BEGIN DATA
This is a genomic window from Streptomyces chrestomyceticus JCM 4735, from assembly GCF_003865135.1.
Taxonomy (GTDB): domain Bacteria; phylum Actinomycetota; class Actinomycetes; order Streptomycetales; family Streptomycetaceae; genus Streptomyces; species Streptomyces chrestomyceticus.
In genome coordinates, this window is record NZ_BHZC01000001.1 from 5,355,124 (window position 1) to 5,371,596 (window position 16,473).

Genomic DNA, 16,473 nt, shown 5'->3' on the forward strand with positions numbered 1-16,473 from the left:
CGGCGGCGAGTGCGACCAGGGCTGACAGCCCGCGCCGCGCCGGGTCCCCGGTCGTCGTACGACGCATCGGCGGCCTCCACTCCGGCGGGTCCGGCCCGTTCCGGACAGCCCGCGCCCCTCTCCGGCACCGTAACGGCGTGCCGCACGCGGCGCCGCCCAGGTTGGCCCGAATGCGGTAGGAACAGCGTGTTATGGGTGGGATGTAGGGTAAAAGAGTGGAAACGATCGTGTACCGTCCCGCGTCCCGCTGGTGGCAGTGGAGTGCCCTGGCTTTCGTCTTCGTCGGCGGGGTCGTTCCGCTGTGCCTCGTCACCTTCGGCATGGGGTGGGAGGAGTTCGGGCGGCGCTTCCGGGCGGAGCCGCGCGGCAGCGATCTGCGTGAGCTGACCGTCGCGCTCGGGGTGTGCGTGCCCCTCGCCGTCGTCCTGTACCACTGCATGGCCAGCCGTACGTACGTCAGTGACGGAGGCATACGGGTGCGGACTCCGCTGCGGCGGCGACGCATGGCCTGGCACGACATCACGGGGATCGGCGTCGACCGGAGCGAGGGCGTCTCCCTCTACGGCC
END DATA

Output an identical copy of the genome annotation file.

This is a genomic window from Streptomyces chrestomyceticus JCM 4735, from assembly GCF_003865135.1.
Taxonomy (GTDB): domain Bacteria; phylum Actinomycetota; class Actinomycetes; order Streptomycetales; family Streptomycetaceae; genus Streptomyces; species Streptomyces chrestomyceticus.
In genome coordinates, this window is record NZ_BHZC01000001.1 from 5,355,124 (window position 1) to 5,371,596 (window position 16,473).

Genomic DNA, 16,473 nt, shown 5'->3' on the forward strand with positions numbered 1-16,473 from the left:
CGGCGGCGAGTGCGACCAGGGCTGACAGCCCGCGCCGCGCCGGGTCCCCGGTCGTCGTACGACGCATCGGCGGCCTCCACTCCGGCGGGTCCGGCCCGTTCCGGACAGCCCGCGCCCCTCTCCGGCACCGTAACGGCGTGCCGCACGCGGCGCCGCCCAGGTTGGCCCGAATGCGGTAGGAACAGCGTGTTATGGGTGGGATGTAGGGTAAAAGAGTGGAAACGATCGTGTACCGTCCCGCGTCCCGCTGGTGGCAGTGGAGTGCCCTGGCTTTCGTCTTCGTCGGCGGGGTCGTTCCGCTGTGCCTCGTCACCTTCGGCATGGGGTGGGAGGAGTTCGGGCGGCGCTTCCGGGCGGAGCCGCGCGGCAGCGATCTGCGTGAGCTGACCGTCGCGCTCGGGGTGTGCGTGCCCCTCGCCGTCGTCCTGTACCACTGCATGGCCAGCCGTACGTACGTCAGTGACGGAGGCATACGGGTGCGGACTCCGCTGCGGCGGCGACGCATGGCCTGGCACGACATCACGGGGATCGGCGTCGACCGGAGCGAGGGCGTCTCCCTCTACGGCC